Review: The Gator Machete by Gerber

Review: The Gator Machete by Gerber

Those of you who have been following Intents Offroad for a few months would remember the review I did on the Bear Grylls knife by Gerber. If you are new to this blog, you can find it here. The Gerber Machete arrived on my birthday, from the very same family members who gave me the Bear Grylls knife for Christmas. I promptly ran out to the garden with it and removed most of the foliage from my peach tree, used it to open bottles all night and even cut the birthday cake with it.

A few days later I got thinking. “I know they get used in zombie movies a lot, but what are the practical uses of a machete?”. And so I Googled it.

Now before I go launching into what I learned, I’ll feed you a few straight facts about this tool. The Gator Machete is a total of 25 inches long, with an 18 inch blade on one side, and a 15 inch saw blade on the other. The handle has a rubberized grip with a lanyard attached, and this whole package is housed in a nylon sheath.Gator Machete

First impression? Mostly good! The handle is comfortable with plenty of grip, the whole machete is a lot lighter than you might think and it makes a satisfying ‘swish’ when you swing it. The sheath doesn’t appear to be anything special though. It doesn’t look or feel well put together but so far it has performed its task of keeping the blade tucked away when not in use.

Rather than putting the lanyard around your wrist, put it around the handle with your hand through it to prevent slipping.

Rather than putting the lanyard around your wrist, put it around the handle with your hand through it to prevent slipping.

To start with, I found an excellent video on Youtube on the different uses for a machete, as well as how to use them properly and safely. I will touch on how to use one here, but if you are interested in furthering your education I suggest you have a look at This Video by American outdoors-man Joe Flowers. I choose to wear gloves when I’m using the machete, for some added safety but mostly to prevent blisters.

Being quite a long blade compared to most machete’s means you have plenty of leverage and momentum when swinging it around. The tradeoff for this however is accuracy; it is nearly impossible to strike the same place twice. When slicing with the machete it is recommended that you cut at an angle as opposed to attacking your subject straight on, about 45 degrees should do the trick. Doing it this way requires much less effort, and allows you to slice through thicker material (I can get through branches about 30mm thick with a single well placed slice).

The saw does an incredible job!

The saw does an incredible job!

When it comes to anything thicker, it’s time to flip it over and use the saw on the back. I was skeptical of the saw to start with, expecting it to be a bigger version of the crappy little saw you get in a pocket knife. That opinion changed as soon as I gave it a try, sawing through a tree branch roughly 80mm thick in under 30 seconds with surprisingly little effort!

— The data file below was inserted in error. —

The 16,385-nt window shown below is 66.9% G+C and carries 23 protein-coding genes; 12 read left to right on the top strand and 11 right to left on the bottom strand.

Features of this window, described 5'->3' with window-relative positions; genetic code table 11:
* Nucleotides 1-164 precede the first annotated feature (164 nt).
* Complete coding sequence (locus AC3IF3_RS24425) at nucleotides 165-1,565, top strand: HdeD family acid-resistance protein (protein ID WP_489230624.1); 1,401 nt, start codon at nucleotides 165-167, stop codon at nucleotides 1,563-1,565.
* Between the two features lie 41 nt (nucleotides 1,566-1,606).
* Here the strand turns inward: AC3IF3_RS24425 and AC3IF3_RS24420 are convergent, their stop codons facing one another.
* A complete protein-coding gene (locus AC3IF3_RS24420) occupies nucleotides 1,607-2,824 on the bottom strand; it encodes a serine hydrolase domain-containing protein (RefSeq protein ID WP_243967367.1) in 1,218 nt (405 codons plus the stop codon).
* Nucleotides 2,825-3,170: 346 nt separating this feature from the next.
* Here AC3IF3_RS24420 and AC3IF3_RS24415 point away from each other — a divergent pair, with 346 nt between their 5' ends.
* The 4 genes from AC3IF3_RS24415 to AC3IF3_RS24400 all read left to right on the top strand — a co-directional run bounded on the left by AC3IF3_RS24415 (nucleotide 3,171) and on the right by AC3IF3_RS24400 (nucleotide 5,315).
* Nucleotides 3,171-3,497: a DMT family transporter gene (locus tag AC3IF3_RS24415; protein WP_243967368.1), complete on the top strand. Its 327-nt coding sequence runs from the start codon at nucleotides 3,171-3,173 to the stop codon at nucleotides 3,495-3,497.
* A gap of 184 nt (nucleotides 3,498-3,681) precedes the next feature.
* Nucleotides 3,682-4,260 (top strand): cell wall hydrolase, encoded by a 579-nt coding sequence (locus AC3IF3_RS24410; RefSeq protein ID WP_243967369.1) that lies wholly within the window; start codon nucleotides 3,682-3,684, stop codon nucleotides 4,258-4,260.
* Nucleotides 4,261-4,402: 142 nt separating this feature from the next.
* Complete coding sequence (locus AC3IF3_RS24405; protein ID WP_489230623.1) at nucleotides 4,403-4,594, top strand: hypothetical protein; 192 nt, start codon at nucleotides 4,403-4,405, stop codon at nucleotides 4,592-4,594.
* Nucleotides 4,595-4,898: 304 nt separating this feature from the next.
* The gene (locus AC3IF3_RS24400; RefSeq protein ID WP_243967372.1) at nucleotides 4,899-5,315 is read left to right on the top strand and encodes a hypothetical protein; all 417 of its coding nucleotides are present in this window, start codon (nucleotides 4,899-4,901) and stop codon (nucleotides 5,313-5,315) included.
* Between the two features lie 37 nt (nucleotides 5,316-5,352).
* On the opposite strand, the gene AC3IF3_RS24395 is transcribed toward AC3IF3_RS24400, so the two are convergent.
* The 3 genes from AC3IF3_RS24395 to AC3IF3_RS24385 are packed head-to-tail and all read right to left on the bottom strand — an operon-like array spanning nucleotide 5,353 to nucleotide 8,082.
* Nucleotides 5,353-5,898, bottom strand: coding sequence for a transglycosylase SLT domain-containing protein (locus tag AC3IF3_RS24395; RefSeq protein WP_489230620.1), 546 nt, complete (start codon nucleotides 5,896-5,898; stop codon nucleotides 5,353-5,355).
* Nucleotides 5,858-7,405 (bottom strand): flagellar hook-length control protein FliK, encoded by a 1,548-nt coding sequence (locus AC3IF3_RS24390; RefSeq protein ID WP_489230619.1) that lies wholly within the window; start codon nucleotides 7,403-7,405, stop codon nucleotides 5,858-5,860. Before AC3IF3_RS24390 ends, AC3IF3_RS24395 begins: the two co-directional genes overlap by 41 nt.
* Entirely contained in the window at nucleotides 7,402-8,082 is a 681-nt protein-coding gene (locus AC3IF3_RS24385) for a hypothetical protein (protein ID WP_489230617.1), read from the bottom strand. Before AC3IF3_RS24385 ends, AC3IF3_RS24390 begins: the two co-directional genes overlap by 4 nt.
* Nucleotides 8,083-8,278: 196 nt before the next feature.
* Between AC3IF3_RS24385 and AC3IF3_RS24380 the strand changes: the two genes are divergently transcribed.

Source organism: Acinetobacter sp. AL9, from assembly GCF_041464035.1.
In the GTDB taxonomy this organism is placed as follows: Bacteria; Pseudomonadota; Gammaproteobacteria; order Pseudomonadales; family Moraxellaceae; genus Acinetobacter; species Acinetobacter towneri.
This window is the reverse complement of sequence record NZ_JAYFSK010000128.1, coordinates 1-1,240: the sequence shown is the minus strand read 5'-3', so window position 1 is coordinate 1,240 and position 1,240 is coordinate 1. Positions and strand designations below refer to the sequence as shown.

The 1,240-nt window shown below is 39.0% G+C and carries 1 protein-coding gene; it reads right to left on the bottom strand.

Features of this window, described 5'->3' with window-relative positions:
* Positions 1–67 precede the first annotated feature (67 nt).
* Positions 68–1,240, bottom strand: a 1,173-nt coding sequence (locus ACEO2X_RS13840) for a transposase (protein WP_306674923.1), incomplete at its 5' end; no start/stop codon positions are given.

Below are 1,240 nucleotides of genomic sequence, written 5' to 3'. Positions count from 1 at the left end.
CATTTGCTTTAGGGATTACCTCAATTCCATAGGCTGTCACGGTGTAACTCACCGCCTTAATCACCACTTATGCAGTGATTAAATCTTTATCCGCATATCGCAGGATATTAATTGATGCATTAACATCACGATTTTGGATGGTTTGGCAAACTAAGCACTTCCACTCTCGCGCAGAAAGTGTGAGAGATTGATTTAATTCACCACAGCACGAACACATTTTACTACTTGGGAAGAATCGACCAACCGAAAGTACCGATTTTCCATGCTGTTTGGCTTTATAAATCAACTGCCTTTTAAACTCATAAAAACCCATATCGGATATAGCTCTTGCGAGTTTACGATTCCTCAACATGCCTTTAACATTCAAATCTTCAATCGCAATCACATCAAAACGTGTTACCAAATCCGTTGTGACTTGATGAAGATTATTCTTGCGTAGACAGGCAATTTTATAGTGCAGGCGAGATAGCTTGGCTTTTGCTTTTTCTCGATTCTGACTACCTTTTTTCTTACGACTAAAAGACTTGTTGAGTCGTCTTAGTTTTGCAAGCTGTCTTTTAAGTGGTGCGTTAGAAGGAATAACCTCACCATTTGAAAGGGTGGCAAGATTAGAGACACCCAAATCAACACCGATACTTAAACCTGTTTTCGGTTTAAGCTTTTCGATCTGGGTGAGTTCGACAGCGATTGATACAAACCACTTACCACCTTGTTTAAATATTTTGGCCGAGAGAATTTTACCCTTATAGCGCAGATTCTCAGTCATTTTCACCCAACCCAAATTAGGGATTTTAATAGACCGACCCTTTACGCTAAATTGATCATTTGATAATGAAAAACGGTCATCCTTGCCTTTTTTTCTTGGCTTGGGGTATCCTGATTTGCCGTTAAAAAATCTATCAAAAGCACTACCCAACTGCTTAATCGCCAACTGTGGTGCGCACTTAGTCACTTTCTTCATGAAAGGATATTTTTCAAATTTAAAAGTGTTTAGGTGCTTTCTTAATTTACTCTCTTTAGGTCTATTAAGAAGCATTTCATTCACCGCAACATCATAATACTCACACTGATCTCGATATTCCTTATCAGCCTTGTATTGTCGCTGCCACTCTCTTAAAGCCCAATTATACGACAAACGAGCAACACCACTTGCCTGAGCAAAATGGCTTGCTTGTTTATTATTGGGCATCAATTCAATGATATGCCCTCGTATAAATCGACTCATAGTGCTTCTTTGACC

Of course it’s all well and good to say how it performed in the first 5 minutes, but what about long term you ask? Well I’ve owned it 5 months or so now, and in that time have taken it along on a few 4wd trips, bush walks and even used it to prune the garden a few times. Throughout all of that I am yet to find any fault with the machete, though at this point in time the blade is due for a sharpen and there are a few small nicks in the blade from cutting close to the ground and hitting hidden rocks. I do know another person who owns this machete and has somehow managed to bend it, I guess that comes down to how hard you are on your tools.

Making a path through the dense scrub just got easier. Clearing this path took under a minute.

So what practical uses did I find from that Google search?, Well, you may have noticed me using it in my previous blog post Jarrahdale 4WD Day Trip to clear the really overgrown sections of the track, and I do keep it handy when out 4wding these days for small track clearing duties. I think the Gator Machete really shines as a tool of the hiker and adventurer who loves to get off the beaten trail, and especially those who like to spend a few days camping on their trek. Use it to clear a path through dense bush and forest, clear a space to camp, cut up firewood, defend against angry wildlife, build a shelter or gather tinder as shown in Joe Flowers’ Video.

Finally, my recommendation. I’m sure that Gerber’s Gator Machete would have it’s fair share of critics with those who know and love their knives and machetes, but for those of us just starting out I think it’s pretty hard to go wrong here. You can purchase your Gerber Gator at most BCF stores around Australia, the price currently when writing this article was $76.99.

Happy chopping!

Alex

Alex Garner

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2 Comments

  1. Linda
    July 06, 19:24 Reply
    How did it perform on the cake?
    • Alex Garner
      July 07, 09:29 Reply
      I had to hold back on the cake a bit. I was worried that I would chop through the cake AND the table!

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